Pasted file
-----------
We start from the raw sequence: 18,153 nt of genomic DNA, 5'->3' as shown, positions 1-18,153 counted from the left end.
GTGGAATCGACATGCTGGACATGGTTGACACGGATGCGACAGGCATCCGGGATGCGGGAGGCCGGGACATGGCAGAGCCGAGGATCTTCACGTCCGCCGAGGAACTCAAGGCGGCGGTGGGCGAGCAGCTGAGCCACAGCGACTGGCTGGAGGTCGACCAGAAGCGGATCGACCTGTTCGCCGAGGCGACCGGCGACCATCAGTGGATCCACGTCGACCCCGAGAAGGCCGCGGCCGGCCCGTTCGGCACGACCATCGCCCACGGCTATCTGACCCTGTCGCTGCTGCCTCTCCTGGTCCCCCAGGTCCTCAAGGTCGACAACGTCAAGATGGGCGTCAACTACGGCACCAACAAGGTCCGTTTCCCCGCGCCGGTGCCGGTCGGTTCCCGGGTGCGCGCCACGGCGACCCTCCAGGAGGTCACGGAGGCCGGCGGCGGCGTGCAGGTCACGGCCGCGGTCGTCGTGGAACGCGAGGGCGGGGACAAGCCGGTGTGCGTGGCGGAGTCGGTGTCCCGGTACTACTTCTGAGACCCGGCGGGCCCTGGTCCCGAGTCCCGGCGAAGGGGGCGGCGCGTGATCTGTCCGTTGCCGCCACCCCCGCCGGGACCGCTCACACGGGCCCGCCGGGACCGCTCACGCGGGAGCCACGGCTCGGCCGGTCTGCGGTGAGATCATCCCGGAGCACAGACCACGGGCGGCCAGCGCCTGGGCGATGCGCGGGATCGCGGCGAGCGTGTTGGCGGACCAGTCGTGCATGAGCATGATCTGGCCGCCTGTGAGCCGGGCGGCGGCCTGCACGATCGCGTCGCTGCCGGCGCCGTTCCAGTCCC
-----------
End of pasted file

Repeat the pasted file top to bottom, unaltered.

We start from the raw sequence: 18,153 nt of genomic DNA, 5'->3' as shown, positions 1-18,153 counted from the left end.
GTGGAATCGACATGCTGGACATGGTTGACACGGATGCGACAGGCATCCGGGATGCGGGAGGCCGGGACATGGCAGAGCCGAGGATCTTCACGTCCGCCGAGGAACTCAAGGCGGCGGTGGGCGAGCAGCTGAGCCACAGCGACTGGCTGGAGGTCGACCAGAAGCGGATCGACCTGTTCGCCGAGGCGACCGGCGACCATCAGTGGATCCACGTCGACCCCGAGAAGGCCGCGGCCGGCCCGTTCGGCACGACCATCGCCCACGGCTATCTGACCCTGTCGCTGCTGCCTCTCCTGGTCCCCCAGGTCCTCAAGGTCGACAACGTCAAGATGGGCGTCAACTACGGCACCAACAAGGTCCGTTTCCCCGCGCCGGTGCCGGTCGGTTCCCGGGTGCGCGCCACGGCGACCCTCCAGGAGGTCACGGAGGCCGGCGGCGGCGTGCAGGTCACGGCCGCGGTCGTCGTGGAACGCGAGGGCGGGGACAAGCCGGTGTGCGTGGCGGAGTCGGTGTCCCGGTACTACTTCTGAGACCCGGCGGGCCCTGGTCCCGAGTCCCGGCGAAGGGGGCGGCGCGTGATCTGTCCGTTGCCGCCACCCCCGCCGGGACCGCTCACACGGGCCCGCCGGGACCGCTCACGCGGGAGCCACGGCTCGGCCGGTCTGCGGTGAGATCATCCCGGAGCACAGACCACGGGCGGCCAGCGCCTGGGCGATGCGCGGGATCGCGGCGAGCGTGTTGGCGGACCAGTCGTGCATGAGCATGATCTGGCCGCCTGTGAGCCGGGCGGCGGCCTGCACGATCGCGTCGCTGCCGGCGCCGTTCCAGTCCC